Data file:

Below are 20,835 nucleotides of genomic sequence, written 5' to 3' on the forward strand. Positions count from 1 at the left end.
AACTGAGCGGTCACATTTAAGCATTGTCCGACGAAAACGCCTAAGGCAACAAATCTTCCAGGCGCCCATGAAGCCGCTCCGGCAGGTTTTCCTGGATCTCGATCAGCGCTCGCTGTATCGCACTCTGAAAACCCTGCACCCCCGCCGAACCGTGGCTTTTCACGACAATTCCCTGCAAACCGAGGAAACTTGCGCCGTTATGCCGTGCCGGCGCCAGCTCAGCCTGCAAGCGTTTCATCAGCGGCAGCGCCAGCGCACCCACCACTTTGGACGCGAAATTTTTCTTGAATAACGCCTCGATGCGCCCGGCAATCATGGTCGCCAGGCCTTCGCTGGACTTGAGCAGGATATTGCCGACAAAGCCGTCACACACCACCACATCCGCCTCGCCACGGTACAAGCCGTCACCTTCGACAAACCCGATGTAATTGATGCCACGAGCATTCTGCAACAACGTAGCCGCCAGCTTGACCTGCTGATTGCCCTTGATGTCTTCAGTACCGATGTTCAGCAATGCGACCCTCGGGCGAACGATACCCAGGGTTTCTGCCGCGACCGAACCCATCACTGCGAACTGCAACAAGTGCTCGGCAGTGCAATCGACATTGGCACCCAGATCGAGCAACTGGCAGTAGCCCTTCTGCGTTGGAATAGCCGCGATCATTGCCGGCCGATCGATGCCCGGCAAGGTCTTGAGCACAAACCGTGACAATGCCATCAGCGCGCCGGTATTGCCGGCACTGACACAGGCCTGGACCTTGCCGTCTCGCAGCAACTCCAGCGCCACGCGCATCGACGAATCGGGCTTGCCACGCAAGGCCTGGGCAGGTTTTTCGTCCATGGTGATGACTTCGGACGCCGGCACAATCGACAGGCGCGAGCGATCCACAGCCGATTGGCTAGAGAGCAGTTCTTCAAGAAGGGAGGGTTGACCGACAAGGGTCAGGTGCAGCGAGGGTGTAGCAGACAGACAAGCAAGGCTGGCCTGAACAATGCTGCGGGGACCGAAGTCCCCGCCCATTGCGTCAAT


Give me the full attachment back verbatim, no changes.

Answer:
Below are 20,835 nucleotides of genomic sequence, written 5' to 3' on the forward strand. Positions count from 1 at the left end.
AACTGAGCGGTCACATTTAAGCATTGTCCGACGAAAACGCCTAAGGCAACAAATCTTCCAGGCGCCCATGAAGCCGCTCCGGCAGGTTTTCCTGGATCTCGATCAGCGCTCGCTGTATCGCACTCTGAAAACCCTGCACCCCCGCCGAACCGTGGCTTTTCACGACAATTCCCTGCAAACCGAGGAAACTTGCGCCGTTATGCCGTGCCGGCGCCAGCTCAGCCTGCAAGCGTTTCATCAGCGGCAGCGCCAGCGCACCCACCACTTTGGACGCGAAATTTTTCTTGAATAACGCCTCGATGCGCCCGGCAATCATGGTCGCCAGGCCTTCGCTGGACTTGAGCAGGATATTGCCGACAAAGCCGTCACACACCACCACATCCGCCTCGCCACGGTACAAGCCGTCACCTTCGACAAACCCGATGTAATTGATGCCACGAGCATTCTGCAACAACGTAGCCGCCAGCTTGACCTGCTGATTGCCCTTGATGTCTTCAGTACCGATGTTCAGCAATGCGACCCTCGGGCGAACGATACCCAGGGTTTCTGCCGCGACCGAACCCATCACTGCGAACTGCAACAAGTGCTCGGCAGTGCAATCGACATTGGCACCCAGATCGAGCAACTGGCAGTAGCCCTTCTGCGTTGGAATAGCCGCGATCATTGCCGGCCGATCGATGCCCGGCAAGGTCTTGAGCACAAACCGTGACAATGCCATCAGCGCGCCGGTATTGCCGGCACTGACACAGGCCTGGACCTTGCCGTCTCGCAGCAACTCCAGCGCCACGCGCATCGACGAATCGGGCTTGCCACGCAAGGCCTGGGCAGGTTTTTCGTCCATGGTGATGACTTCGGACGCCGGCACAATCGACAGGCGCGAGCGATCCACAGCCGATTGGCTAGAGAGCAGTTCTTCAAGAAGGGAGGGTTGACCGACAAGGGTCAGGTGCAGCGAGGGTGTAGCAGACAGACAAGCAAGGCTGGCCTGAACAATGCTGCGGGGACCGAAGTCCCCGCCCATTGCGTCAAT